When I removed each blanket from the wash, I immediately brushed it while it was still damp.  I used a plastic floor scrubber to brush each side of the blanket in four directions, ending with brushing it lengthwise towards the fringe.  I did the brushing on my ironing board since I could easily adjust the height.

The measurements of the blankets after washing and brushing were approx. 45” by 55”

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On my dining room table, just after being cut from the loom (before the fringe and before washing).  The colours were much brighter before the brushing.

IMG_1818My assistant throughout the process, Aras the Eagle

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The fringe, after washing and brushing

unnamed (3)The finished blanket, washed and brushed

 

WHAT HAVE I LEARNED?

Gentle on the beating!

If something minor is bothering you with the warp or the weaving, fix it NOW so it doesn’t become a bigger problem later on!

An awkward tie-up takes two minutes to fix, or hours of swearing to leave as is.  It is worth fixing it right away.

Take lots of notes as you go, and take lots of pictures!  If you can’t see it anymore, because it has been wound onto the beam, you will not remember what it looks like.  You might think you will, but you won’t!

 

I hope this guide has been interesting and informative!  If you have any questions, please feel free to contact me, Ellen Cotter (evcotter@gmail.com) or Pat Zannier who has woven about a million of these blankets (patzannier@rogers.com)

 

The London District Weavers and Spinners’ annual show and sale is coming up, so mark it in your calendars!  The sale was such a success last year, that we’ve decided to extend it to Friday, Saturday, and Sunday this year.

Every year I continue to be amazed by the quality and selection of items available for sale (including some of my own).

Handmade gifts are the best gifts, so come check us out!

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And here is the result of much colour planning…

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After one more bout of hemstitching to correct some broken/twisted threads, I have begun to weave in earnest.  Dark blue, aqua, yellow, red and green.  I can’t wait to see each colour as it blends with the warp.  And the mohair is like a beautiful cloud.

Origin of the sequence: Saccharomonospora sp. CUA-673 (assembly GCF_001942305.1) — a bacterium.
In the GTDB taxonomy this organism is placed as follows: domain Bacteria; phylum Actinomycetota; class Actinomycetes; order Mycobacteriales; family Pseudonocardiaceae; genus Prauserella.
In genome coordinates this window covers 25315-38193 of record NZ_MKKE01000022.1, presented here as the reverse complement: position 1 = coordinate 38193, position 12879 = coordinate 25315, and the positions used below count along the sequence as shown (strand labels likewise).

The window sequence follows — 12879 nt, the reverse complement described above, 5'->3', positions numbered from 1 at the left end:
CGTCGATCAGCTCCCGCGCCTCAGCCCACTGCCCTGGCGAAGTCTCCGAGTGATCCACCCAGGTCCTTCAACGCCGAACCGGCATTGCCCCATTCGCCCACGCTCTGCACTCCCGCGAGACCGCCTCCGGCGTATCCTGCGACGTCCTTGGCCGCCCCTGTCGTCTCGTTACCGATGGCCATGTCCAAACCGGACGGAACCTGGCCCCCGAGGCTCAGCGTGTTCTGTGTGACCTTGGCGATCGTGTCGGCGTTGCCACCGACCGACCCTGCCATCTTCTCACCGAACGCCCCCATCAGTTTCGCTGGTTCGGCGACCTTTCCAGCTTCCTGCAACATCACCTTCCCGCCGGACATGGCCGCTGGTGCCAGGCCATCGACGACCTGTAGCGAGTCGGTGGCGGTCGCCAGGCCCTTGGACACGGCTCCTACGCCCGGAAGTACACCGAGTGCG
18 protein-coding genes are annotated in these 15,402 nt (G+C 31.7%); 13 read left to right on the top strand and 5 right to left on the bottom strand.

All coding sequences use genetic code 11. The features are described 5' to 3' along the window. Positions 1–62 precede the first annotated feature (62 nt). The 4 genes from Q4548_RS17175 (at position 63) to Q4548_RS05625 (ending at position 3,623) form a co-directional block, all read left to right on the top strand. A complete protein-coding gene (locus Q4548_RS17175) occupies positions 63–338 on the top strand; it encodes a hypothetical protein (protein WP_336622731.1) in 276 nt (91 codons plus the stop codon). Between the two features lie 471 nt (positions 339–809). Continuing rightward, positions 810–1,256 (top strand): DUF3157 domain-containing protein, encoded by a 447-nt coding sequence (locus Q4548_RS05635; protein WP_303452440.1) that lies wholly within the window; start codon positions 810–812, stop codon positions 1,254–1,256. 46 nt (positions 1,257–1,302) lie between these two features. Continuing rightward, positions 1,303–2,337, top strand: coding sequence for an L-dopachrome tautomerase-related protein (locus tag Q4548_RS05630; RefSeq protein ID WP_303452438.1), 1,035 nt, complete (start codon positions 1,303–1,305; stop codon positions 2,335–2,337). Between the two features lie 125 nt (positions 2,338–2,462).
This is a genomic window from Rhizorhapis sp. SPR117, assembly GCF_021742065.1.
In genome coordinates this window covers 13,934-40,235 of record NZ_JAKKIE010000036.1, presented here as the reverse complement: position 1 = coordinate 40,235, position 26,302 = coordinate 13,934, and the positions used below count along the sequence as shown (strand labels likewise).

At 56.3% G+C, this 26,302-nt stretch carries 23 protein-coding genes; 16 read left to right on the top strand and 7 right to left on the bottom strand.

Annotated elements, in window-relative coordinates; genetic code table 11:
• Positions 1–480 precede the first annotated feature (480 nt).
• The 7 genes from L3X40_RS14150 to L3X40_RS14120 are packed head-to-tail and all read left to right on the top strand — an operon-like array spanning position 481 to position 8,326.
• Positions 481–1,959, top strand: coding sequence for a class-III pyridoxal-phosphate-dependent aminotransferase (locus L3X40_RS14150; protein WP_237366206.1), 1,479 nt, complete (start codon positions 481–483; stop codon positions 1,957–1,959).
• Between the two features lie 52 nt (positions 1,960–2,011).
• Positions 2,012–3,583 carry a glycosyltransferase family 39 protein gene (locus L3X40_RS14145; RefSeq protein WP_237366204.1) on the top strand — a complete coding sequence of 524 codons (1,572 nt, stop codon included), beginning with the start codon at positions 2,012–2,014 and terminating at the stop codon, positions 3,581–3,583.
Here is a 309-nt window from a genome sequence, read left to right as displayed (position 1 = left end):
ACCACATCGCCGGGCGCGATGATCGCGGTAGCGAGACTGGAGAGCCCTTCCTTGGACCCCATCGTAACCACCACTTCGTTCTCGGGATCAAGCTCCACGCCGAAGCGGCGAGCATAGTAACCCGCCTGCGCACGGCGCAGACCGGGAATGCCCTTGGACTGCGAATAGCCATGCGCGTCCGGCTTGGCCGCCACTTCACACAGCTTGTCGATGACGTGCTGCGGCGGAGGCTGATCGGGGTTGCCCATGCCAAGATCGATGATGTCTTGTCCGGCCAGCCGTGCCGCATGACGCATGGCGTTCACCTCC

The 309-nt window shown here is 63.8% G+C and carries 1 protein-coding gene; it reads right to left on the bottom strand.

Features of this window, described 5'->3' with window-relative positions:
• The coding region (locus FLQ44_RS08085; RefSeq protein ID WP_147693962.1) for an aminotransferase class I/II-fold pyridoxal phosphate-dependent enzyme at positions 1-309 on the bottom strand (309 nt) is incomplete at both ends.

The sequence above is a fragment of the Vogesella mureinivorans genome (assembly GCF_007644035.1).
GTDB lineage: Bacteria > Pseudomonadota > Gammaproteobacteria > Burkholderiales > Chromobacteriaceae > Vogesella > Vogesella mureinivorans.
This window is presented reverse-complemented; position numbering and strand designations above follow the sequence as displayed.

I love colour!  As a fibre artist, how could I not!  And I like to think that I’m good at choosing colours that go well together, though there are some that would disagree.  

There was a project that I wove using shades from 1970s melamine that definitely attracted some odd looks.

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I think it’s fabulous!

 

But if you aren’t trusting your instincts, and maybe just a few too many of your friends are giving you the look, check out some of these awesome online colour resources.  

 

I love to try different things, but if I wove up every colour combination I could think of, it would take a lifetime!  Places like these websites allow me to play around with colour combinations, find my favourites, and weave up the best things I can think of.  Plus, it’s just so much fun!

 

Basically, there are two types of colour resources online, the technical ones, and the artsy ones, but both are useful.  The technical ones tend to have black backgrounds and a bunch of numbers (don’t let that dissuade you!)  The artsy ones always seem to have a picture of a beach somewhere.

 

Technical Colour Resources:

 


 

Artsy Colour Resources:

 


 

And my FAVOURITE!  DeGraeve Color Palette.  This site allows you to upload your own picture, and it will pull from it a colour palette.  So cool!  So useful!  Here’s the picture I chose (below), and here’s the palette.


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Check out these great resources and find your favourite.  I guarantee you’ll think of colour in a whole new way!

 

Fond this great Instructable on How to weave on Branches.  Can’t wait to try it – the results are beautiful!